Long Awned Wood GrassBrachyelytrum erectum (Schreb.) Beauv.
The narrow brooks threading their way through woods and swamps are the haunts of many plants whose location makes them the more rare to the ordinary pedestrian.
Here, where the bladderwort hangs its tiny yellow sunbonnets far from travelled paths, and the wild calla unfolds pallid against the velvet mud, may be found the Long-awned Woodgrass growing luxuriantly on a dryer bank of the brookside.
The grass is distinctly graceful, and at first glance the slender, nodding panicle might suggest the flowering-head of a Brome-grass, but the form of the leaves separates the Longawned Wood-grass at once from that genus, while the one-flowered spikelets differ from the many-flowered spikelets of the Brome-grasses.
If the microscope is used it discloses the thread-like prolongation of rachilla lying against the palet which closely embraces the narrow seed. The slender stems bear a profusion of spreading leaves, and the whole plant has a slightly unpleasant odour.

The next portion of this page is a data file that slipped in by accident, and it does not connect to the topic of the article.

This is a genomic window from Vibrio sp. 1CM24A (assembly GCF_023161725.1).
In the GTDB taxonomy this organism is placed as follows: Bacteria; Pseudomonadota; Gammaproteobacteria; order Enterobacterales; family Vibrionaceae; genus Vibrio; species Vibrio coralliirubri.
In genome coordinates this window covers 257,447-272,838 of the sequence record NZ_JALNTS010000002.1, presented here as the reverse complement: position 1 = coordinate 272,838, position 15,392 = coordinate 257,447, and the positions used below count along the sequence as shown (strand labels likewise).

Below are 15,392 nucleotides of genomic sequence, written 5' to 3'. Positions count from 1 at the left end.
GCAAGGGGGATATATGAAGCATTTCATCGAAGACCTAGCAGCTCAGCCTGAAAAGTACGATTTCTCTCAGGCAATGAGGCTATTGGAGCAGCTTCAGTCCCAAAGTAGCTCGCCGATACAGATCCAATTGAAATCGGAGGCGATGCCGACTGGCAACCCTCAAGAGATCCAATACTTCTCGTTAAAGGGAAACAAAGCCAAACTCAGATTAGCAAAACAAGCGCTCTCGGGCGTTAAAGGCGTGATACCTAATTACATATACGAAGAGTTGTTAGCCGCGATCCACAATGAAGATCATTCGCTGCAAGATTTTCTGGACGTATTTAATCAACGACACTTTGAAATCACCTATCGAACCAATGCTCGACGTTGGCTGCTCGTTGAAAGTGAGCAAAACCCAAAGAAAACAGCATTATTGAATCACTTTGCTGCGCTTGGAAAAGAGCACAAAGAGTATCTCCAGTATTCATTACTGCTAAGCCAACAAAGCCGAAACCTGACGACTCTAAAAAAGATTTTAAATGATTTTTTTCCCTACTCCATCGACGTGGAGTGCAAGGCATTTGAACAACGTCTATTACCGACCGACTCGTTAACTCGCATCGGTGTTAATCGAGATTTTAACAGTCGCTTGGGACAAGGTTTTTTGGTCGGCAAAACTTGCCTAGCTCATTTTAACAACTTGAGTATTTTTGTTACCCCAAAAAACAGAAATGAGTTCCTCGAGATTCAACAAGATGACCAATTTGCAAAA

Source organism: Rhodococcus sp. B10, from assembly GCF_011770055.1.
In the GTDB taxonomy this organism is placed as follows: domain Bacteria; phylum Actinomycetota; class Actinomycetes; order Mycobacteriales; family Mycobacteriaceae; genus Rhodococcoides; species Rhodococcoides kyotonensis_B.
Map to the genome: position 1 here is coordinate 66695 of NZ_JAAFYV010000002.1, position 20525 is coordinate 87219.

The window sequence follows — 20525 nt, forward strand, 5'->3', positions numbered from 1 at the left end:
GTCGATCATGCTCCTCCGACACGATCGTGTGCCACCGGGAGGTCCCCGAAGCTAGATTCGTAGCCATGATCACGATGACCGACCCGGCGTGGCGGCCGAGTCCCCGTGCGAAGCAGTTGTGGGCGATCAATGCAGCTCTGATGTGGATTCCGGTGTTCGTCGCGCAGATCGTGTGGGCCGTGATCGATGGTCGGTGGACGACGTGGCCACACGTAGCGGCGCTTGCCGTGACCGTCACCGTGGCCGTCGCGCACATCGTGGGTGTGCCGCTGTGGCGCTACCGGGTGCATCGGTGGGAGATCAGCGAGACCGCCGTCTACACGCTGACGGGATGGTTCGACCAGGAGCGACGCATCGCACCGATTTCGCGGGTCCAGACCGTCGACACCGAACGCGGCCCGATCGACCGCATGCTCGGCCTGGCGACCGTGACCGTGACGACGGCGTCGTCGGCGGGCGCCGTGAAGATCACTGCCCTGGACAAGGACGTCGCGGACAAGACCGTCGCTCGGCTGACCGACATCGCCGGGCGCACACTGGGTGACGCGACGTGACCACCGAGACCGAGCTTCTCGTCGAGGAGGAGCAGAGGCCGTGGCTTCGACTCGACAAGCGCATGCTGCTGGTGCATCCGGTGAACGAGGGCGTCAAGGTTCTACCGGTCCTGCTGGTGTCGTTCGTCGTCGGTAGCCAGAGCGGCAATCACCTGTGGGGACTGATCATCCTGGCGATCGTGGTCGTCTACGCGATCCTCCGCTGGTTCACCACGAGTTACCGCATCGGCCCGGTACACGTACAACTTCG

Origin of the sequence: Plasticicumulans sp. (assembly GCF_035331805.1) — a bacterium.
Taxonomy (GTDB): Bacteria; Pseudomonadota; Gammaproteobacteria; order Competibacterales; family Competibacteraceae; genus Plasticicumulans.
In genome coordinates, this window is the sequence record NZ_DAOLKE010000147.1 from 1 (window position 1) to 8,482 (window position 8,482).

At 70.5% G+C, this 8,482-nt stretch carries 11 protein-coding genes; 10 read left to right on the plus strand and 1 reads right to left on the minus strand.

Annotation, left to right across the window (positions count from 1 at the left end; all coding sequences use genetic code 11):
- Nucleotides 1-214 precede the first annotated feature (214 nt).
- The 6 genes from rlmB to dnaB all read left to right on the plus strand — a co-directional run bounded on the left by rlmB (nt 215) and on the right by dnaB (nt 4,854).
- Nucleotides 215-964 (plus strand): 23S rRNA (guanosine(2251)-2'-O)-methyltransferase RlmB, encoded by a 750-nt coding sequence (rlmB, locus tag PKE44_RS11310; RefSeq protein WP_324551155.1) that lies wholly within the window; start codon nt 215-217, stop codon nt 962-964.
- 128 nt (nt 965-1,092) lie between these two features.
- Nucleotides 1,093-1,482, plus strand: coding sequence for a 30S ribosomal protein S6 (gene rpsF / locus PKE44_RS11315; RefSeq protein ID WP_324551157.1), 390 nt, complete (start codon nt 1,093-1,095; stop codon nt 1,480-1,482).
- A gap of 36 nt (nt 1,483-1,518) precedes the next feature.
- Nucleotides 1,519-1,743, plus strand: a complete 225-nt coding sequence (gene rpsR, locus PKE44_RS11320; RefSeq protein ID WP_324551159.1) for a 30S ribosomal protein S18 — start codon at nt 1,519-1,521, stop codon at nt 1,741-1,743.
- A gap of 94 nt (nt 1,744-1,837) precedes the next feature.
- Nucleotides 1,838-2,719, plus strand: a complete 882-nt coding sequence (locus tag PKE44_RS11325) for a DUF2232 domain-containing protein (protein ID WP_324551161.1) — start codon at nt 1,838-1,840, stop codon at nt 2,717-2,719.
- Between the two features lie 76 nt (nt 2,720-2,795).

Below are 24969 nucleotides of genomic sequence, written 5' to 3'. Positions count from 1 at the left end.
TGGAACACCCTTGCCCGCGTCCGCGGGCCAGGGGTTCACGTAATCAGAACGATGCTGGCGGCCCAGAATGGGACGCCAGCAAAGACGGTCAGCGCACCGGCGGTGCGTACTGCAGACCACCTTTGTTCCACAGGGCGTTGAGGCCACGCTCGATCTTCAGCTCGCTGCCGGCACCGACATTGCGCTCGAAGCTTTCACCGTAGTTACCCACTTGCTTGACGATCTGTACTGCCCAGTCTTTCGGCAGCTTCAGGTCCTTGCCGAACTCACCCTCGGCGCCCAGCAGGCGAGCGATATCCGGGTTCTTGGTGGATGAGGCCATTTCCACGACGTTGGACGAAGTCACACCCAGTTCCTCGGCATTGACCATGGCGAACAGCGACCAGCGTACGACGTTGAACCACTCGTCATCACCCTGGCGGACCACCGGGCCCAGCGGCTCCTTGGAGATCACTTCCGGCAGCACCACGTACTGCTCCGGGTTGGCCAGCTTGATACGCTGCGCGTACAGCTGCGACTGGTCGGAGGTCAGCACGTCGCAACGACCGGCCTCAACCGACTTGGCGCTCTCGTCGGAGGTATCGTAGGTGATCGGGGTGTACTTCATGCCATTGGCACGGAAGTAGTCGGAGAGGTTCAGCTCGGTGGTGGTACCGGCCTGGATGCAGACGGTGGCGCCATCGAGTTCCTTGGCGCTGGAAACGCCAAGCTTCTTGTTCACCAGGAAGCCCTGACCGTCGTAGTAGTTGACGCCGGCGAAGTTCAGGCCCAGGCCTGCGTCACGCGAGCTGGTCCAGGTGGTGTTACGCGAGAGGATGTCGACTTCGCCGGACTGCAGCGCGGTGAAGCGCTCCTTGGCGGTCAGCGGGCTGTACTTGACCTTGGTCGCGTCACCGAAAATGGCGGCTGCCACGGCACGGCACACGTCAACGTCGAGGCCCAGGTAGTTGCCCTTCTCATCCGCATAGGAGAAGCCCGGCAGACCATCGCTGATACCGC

Long-awned Wood-grass. Brachyelytrum erectum (Schreb.) Beauv.
Perennial from rootstocks.
Stem 1-4 ft. tall, slender, erect. Nodes and sheaths downy. Ligule less than 1" long. Leaves 2'-6' long, 3"-8" wide, rough above, downy on lower surface, tapering at both ends, flat.
Panicle 2'-7' long, narrow, slender, few-flowered, branches erect, 1'-4' long. Spikelets 1-flowered, narrow, 5"-6" long. Scales 3; outer scales small, unequal; 1st scale very minute; flowering scale 4"-6" long, 5-nerved, bearing a rough, terminal awn 9"-12" long. Rachilla prolonged and lying as a slender bristle in the groove of the palet. Stamens 2, anthers and stigmas long. Plant has faint unpleasant odour.
Open woods and moist grounds. June to August.
Newfoundland to Ontario and Minnesota, south to North Carolina and Missouri.